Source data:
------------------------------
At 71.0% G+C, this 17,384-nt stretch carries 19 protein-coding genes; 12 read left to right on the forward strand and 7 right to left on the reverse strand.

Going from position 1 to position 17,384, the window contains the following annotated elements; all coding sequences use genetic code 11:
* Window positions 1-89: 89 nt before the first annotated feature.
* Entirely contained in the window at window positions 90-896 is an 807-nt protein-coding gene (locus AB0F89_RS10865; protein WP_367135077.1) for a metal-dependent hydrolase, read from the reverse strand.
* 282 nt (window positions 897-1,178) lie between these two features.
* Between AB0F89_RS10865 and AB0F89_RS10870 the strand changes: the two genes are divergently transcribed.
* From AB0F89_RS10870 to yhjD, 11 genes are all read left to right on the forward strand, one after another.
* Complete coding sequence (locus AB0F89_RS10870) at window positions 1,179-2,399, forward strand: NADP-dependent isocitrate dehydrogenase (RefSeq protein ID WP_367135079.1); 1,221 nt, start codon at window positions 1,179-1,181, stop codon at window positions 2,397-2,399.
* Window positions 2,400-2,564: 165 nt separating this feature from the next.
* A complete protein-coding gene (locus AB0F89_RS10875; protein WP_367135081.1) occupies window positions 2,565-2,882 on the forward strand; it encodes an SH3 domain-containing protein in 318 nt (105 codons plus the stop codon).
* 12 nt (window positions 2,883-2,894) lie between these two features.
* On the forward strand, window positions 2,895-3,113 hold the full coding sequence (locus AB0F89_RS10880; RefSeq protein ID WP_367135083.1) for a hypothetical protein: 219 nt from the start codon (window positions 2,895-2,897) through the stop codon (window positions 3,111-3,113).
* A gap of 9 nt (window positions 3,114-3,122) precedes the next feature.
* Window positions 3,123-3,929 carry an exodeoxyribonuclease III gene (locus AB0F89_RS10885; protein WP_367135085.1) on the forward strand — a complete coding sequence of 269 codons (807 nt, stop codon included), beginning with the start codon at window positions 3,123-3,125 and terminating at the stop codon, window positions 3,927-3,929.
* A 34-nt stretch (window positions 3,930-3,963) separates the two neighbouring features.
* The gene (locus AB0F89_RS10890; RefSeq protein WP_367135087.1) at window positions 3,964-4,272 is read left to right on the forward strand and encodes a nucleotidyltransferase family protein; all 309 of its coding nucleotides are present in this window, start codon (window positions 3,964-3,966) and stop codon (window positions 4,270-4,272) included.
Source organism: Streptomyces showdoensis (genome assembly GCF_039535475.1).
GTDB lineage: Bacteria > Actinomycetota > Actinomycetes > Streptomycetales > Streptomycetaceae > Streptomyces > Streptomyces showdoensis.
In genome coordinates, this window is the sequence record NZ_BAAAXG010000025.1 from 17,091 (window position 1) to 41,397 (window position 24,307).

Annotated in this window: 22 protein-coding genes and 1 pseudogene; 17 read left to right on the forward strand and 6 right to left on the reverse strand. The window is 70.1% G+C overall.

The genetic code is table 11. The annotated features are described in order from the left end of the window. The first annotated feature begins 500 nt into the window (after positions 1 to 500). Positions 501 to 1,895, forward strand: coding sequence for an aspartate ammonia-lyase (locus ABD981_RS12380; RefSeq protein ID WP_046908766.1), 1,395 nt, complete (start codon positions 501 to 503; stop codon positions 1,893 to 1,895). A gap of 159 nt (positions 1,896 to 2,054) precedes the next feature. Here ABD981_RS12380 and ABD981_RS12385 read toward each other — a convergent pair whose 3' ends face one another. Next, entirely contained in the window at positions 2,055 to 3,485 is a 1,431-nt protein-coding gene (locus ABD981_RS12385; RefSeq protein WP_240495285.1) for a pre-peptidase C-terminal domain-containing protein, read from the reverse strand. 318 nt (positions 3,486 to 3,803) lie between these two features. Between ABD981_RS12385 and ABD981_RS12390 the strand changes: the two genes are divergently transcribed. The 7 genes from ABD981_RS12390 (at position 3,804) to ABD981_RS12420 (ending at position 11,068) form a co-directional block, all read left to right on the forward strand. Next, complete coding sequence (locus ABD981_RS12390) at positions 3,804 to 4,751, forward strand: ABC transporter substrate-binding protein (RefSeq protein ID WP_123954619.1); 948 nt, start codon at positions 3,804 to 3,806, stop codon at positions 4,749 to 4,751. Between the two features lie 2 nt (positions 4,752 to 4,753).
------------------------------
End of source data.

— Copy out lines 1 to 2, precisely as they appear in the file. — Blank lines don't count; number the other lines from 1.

At 71.0% G+C, this 17,384-nt stretch carries 19 protein-coding genes; 12 read left to right on the forward strand and 7 right to left on the reverse strand.

Going from position 1 to position 17,384, the window contains the following annotated elements; all coding sequences use genetic code 11: